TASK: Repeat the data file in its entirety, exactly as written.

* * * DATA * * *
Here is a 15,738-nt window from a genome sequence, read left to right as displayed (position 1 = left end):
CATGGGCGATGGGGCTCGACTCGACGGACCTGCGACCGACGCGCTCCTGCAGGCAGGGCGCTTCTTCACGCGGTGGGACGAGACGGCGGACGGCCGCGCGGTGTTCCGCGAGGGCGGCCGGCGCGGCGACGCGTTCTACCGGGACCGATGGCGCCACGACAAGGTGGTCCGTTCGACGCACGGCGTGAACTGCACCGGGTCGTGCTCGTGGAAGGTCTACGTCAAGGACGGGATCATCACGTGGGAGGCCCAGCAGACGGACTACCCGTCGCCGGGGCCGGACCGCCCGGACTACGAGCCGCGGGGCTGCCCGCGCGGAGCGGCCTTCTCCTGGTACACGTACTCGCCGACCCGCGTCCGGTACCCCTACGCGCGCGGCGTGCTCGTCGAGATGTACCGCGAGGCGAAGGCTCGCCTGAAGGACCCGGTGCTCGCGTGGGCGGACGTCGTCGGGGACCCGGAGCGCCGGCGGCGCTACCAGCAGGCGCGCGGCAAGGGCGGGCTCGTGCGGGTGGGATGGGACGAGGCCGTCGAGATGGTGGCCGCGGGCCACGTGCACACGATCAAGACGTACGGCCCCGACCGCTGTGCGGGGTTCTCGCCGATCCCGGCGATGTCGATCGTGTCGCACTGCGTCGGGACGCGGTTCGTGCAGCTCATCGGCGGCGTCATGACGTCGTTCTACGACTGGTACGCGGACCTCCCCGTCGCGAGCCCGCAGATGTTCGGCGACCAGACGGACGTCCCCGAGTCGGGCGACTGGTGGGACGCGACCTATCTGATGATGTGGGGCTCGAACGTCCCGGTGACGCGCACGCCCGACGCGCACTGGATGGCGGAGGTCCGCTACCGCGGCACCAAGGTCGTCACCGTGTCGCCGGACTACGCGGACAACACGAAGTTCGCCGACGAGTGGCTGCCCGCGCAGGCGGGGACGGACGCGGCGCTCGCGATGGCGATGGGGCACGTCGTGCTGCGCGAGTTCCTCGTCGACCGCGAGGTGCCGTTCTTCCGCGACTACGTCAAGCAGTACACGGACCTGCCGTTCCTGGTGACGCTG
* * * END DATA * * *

Here is a 15,738-nt window from a genome sequence, read left to right as displayed (position 1 = left end):
CATGGGCGATGGGGCTCGACTCGACGGACCTGCGACCGACGCGCTCCTGCAGGCAGGGCGCTTCTTCACGCGGTGGGACGAGACGGCGGACGGCCGCGCGGTGTTCCGCGAGGGCGGCCGGCGCGGCGACGCGTTCTACCGGGACCGATGGCGCCACGACAAGGTGGTCCGTTCGACGCACGGCGTGAACTGCACCGGGTCGTGCTCGTGGAAGGTCTACGTCAAGGACGGGATCATCACGTGGGAGGCCCAGCAGACGGACTACCCGTCGCCGGGGCCGGACCGCCCGGACTACGAGCCGCGGGGCTGCCCGCGCGGAGCGGCCTTCTCCTGGTACACGTACTCGCCGACCCGCGTCCGGTACCCCTACGCGCGCGGCGTGCTCGTCGAGATGTACCGCGAGGCGAAGGCTCGCCTGAAGGACCCGGTGCTCGCGTGGGCGGACGTCGTCGGGGACCCGGAGCGCCGGCGGCGCTACCAGCAGGCGCGCGGCAAGGGCGGGCTCGTGCGGGTGGGATGGGACGAGGCCGTCGAGATGGTGGCCGCGGGCCACGTGCACACGATCAAGACGTACGGCCCCGACCGCTGTGCGGGGTTCTCGCCGATCCCGGCGATGTCGATCGTGTCGCACTGCGTCGGGACGCGGTTCGTGCAGCTCATCGGCGGCGTCATGACGTCGTTCTACGACTGGTACGCGGACCTCCCCGTCGCGAGCCCGCAGATGTTCGGCGACCAGACGGACGTCCCCGAGTCGGGCGACTGGTGGGACGCGACCTATCTGATGATGTGGGGCTCGAACGTCCCGGTGACGCGCACGCCCGACGCGCACTGGATGGCGGAGGTCCGCTACCGCGGCACCAAGGTCGTCACCGTGTCGCCGGACTACGCGGACAACACGAAGTTCGCCGACGAGTGGCTGCCCGCGCAGGCGGGGACGGACGCGGCGCTCGCGATGGCGATGGGGCACGTCGTGCTGCGCGAGTTCCTCGTCGACCGCGAGGTGCCGTTCTTCCGCGACTACGTCAAGCAGTACACGGACCTGCCGTTCCTGGTGACGCTG